Stop (1)

This was originally posted August 2014 on the Anchorage City Church blog. I wanted to pull it out again because of how important this time in my life was. Looking back, I can now see that this was the start of new chapter in my life. It started with the conviction of the Holy Spirit. It required honesty and courage to allow God’s light to shine in the dirty crevices of my heart. It was the time in my life that Jesus describes in John 12:24:

Very truly I tell you, unless a kernel of wheat falls to the ground and dies, it remains only a single seed. But if it dies, it produces many seeds.

It was a season of dying for me, of letting go of my former life. There was a lot of confession and repentance necessary as God showed me the areas that were hampering my relationship with Him and with others. I am so thankful for my husband and my close friends who supported and encouraged me through this process. I would not be where I am today (physically, mentally, spiritually, emotionally) if it weren’t for this season in my life where God truly grabbed hold of my heart.


For quite a while now, I have felt as though people have been judging me in one specific area of my life: My faith.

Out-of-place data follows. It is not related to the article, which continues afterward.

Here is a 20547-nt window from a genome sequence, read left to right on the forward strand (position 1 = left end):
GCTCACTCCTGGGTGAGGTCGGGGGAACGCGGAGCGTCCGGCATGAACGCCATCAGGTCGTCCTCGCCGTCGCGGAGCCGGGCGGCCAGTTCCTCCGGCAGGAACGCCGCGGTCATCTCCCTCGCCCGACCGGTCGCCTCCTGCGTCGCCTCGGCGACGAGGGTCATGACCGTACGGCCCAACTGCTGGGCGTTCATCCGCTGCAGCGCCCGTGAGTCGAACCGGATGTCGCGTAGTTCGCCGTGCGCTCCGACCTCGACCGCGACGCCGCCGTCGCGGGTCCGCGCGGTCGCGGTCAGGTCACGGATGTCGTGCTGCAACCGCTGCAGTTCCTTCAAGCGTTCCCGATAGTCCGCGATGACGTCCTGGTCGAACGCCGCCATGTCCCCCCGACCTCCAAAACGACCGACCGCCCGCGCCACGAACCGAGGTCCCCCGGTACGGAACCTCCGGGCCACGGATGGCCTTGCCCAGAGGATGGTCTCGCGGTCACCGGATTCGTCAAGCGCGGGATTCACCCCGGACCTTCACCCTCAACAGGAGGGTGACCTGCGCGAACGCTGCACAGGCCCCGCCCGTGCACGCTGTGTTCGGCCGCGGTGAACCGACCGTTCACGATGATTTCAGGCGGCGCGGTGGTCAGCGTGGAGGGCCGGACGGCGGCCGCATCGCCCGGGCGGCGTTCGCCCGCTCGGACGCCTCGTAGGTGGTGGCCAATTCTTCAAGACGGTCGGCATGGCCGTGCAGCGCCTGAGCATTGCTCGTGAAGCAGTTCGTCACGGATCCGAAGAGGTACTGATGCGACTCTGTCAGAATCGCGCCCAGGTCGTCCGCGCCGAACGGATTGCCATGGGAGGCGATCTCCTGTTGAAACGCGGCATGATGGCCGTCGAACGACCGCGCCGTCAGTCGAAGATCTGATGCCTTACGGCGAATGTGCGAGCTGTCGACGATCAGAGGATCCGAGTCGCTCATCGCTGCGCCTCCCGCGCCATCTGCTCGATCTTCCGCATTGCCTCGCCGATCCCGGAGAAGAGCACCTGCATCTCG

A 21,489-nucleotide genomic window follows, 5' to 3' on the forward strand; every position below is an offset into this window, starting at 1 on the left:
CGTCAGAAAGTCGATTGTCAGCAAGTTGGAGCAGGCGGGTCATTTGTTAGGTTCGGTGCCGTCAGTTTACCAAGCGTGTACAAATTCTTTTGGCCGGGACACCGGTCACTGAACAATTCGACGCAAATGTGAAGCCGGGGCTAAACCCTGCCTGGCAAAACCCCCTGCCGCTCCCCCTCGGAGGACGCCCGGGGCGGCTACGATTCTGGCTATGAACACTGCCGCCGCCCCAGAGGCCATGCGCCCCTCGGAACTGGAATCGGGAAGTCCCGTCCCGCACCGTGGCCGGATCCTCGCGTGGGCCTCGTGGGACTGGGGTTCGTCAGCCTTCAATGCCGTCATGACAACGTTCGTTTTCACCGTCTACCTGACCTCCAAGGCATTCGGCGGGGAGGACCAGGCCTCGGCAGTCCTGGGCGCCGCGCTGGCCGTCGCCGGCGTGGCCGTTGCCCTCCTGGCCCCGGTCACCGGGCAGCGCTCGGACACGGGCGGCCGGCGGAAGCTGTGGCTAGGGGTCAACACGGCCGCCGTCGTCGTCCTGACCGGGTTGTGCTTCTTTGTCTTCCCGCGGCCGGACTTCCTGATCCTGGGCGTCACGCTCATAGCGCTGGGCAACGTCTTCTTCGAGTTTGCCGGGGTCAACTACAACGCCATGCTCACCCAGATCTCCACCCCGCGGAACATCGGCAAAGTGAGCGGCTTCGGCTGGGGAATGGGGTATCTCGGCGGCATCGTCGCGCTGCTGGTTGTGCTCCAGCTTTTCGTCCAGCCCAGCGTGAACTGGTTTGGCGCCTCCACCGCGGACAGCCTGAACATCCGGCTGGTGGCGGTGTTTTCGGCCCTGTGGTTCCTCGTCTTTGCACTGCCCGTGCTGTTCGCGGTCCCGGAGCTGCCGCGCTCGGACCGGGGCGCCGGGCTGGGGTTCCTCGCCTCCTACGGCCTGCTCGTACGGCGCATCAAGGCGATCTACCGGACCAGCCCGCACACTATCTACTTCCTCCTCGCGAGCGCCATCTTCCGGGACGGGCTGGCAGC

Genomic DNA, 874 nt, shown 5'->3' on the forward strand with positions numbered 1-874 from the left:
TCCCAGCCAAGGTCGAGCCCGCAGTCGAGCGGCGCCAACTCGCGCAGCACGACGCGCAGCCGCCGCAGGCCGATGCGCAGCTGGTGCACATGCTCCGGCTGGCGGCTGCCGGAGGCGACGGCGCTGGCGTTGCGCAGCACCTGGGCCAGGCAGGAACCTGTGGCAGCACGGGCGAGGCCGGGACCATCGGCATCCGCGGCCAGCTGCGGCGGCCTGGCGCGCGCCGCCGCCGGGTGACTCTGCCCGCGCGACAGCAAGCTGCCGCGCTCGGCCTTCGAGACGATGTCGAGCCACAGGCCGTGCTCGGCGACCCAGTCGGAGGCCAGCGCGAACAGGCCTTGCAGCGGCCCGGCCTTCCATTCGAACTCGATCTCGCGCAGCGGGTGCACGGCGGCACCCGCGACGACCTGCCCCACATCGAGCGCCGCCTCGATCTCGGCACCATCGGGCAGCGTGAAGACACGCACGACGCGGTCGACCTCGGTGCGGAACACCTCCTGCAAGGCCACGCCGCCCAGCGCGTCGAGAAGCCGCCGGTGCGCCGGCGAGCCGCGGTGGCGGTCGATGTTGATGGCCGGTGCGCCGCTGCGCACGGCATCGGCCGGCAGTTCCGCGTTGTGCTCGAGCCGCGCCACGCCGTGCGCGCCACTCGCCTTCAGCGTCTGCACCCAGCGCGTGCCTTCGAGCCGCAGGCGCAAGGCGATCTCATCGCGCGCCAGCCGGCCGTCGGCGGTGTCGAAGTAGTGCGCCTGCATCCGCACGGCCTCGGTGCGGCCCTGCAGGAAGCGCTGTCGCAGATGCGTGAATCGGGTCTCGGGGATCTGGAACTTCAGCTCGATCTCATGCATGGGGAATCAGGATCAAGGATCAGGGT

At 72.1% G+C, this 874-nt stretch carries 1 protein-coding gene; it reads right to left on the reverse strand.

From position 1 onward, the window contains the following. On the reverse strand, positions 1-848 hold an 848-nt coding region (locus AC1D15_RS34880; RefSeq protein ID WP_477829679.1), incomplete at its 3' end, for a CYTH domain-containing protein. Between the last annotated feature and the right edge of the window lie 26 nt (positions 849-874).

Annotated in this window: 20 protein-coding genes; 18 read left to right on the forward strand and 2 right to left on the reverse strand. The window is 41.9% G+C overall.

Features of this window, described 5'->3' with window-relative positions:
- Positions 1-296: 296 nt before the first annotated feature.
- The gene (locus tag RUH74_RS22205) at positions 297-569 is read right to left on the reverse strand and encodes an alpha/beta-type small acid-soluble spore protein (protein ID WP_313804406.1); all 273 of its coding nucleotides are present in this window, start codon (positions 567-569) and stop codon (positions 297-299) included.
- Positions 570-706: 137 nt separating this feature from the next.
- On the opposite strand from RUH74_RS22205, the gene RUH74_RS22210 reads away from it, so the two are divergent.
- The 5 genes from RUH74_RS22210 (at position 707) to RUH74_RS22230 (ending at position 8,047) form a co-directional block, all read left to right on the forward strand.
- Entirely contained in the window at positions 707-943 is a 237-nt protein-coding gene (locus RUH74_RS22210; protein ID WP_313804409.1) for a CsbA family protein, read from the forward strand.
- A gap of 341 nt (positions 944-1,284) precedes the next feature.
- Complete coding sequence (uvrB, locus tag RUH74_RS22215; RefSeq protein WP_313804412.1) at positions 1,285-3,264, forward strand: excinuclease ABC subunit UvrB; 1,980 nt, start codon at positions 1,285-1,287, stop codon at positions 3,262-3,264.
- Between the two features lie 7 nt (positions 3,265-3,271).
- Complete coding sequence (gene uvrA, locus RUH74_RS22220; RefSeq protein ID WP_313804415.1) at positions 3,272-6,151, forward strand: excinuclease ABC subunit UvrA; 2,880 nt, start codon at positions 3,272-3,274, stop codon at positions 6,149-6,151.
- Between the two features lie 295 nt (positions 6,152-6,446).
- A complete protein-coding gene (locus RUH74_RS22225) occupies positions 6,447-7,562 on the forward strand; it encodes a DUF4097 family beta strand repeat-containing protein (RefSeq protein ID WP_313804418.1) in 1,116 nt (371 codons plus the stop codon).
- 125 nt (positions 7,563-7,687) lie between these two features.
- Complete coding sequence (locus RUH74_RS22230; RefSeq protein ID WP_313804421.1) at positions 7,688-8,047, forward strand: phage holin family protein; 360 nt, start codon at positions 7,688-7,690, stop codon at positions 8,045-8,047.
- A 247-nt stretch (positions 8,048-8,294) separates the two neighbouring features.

And when I say faith, I mean my relationship with God, my dependence on Jesus, my heart, my works for God as evidence of a changed heart, my love for others, etc. I felt from what people said around me that they didn’t think I was mature in my faith or that I wasn’t doing enough for God. Because of this judgment, it turned into a competition of sorts. “Let’s see who can be godlier!”  “Let’s see how much we can do for the Lord!”

Many of my friends were leading groups, starting churches, taking in foster children, and overall doing so much for their community and the people around them. “They must think I’m just sitting on my butt doing nothing,” I thought to myself. In turn, I would begin doing more for God (in my own strength, of course). And if I felt like I wasn’t doing enough, I would either wallow in my shame or begin to justify not living up to this invisible standard.

The judgment I felt from others who seemed more “spiritual” began to turn outwards and I would start assuming things of others like, “Oh, they must be doing all of this because they feel pressured” or “That can’t really be what God has called them to do.” Blah blah blah. But I felt justified in these statements because I assumed they were judging me.